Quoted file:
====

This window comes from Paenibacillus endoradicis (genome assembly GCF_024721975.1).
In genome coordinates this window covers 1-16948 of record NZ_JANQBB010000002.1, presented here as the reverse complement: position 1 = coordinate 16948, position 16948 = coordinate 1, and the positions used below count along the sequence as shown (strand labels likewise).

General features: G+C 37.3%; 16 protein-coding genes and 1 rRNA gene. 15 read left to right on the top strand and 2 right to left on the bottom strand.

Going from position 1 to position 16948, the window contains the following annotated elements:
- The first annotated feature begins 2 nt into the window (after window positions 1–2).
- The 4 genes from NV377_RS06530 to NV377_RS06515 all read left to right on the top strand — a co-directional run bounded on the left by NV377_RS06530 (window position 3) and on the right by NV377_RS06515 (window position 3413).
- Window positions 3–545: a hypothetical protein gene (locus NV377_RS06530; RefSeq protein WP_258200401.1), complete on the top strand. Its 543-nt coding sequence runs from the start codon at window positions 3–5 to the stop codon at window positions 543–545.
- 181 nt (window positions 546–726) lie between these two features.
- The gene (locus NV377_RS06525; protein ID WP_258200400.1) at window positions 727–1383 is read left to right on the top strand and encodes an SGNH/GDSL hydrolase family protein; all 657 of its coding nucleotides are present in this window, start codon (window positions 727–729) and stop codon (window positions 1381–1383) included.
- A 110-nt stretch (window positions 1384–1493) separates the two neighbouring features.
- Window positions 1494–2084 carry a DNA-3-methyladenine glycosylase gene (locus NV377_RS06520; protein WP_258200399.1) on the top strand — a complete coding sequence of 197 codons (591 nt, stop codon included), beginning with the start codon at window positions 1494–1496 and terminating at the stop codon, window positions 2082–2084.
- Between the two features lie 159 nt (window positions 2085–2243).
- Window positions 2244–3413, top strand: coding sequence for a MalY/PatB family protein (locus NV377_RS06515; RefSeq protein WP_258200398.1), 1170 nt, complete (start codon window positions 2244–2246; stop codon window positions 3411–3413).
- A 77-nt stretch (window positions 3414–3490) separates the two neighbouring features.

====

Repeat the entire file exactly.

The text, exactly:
This window comes from Paenibacillus endoradicis (genome assembly GCF_024721975.1).
In genome coordinates this window covers 1-16948 of record NZ_JANQBB010000002.1, presented here as the reverse complement: position 1 = coordinate 16948, position 16948 = coordinate 1, and the positions used below count along the sequence as shown (strand labels likewise).

General features: G+C 37.3%; 16 protein-coding genes and 1 rRNA gene. 15 read left to right on the top strand and 2 right to left on the bottom strand.

Going from position 1 to position 16948, the window contains the following annotated elements:
- The first annotated feature begins 2 nt into the window (after window positions 1–2).
- The 4 genes from NV377_RS06530 to NV377_RS06515 all read left to right on the top strand — a co-directional run bounded on the left by NV377_RS06530 (window position 3) and on the right by NV377_RS06515 (window position 3413).
- Window positions 3–545: a hypothetical protein gene (locus NV377_RS06530; RefSeq protein WP_258200401.1), complete on the top strand. Its 543-nt coding sequence runs from the start codon at window positions 3–5 to the stop codon at window positions 543–545.
- 181 nt (window positions 546–726) lie between these two features.
- The gene (locus NV377_RS06525; protein ID WP_258200400.1) at window positions 727–1383 is read left to right on the top strand and encodes an SGNH/GDSL hydrolase family protein; all 657 of its coding nucleotides are present in this window, start codon (window positions 727–729) and stop codon (window positions 1381–1383) included.
- A 110-nt stretch (window positions 1384–1493) separates the two neighbouring features.
- Window positions 1494–2084 carry a DNA-3-methyladenine glycosylase gene (locus NV377_RS06520; protein WP_258200399.1) on the top strand — a complete coding sequence of 197 codons (591 nt, stop codon included), beginning with the start codon at window positions 1494–1496 and terminating at the stop codon, window positions 2082–2084.
- Between the two features lie 159 nt (window positions 2085–2243).
- Window positions 2244–3413, top strand: coding sequence for a MalY/PatB family protein (locus NV377_RS06515; RefSeq protein WP_258200398.1), 1170 nt, complete (start codon window positions 2244–2246; stop codon window positions 3411–3413).
- A 77-nt stretch (window positions 3414–3490) separates the two neighbouring features.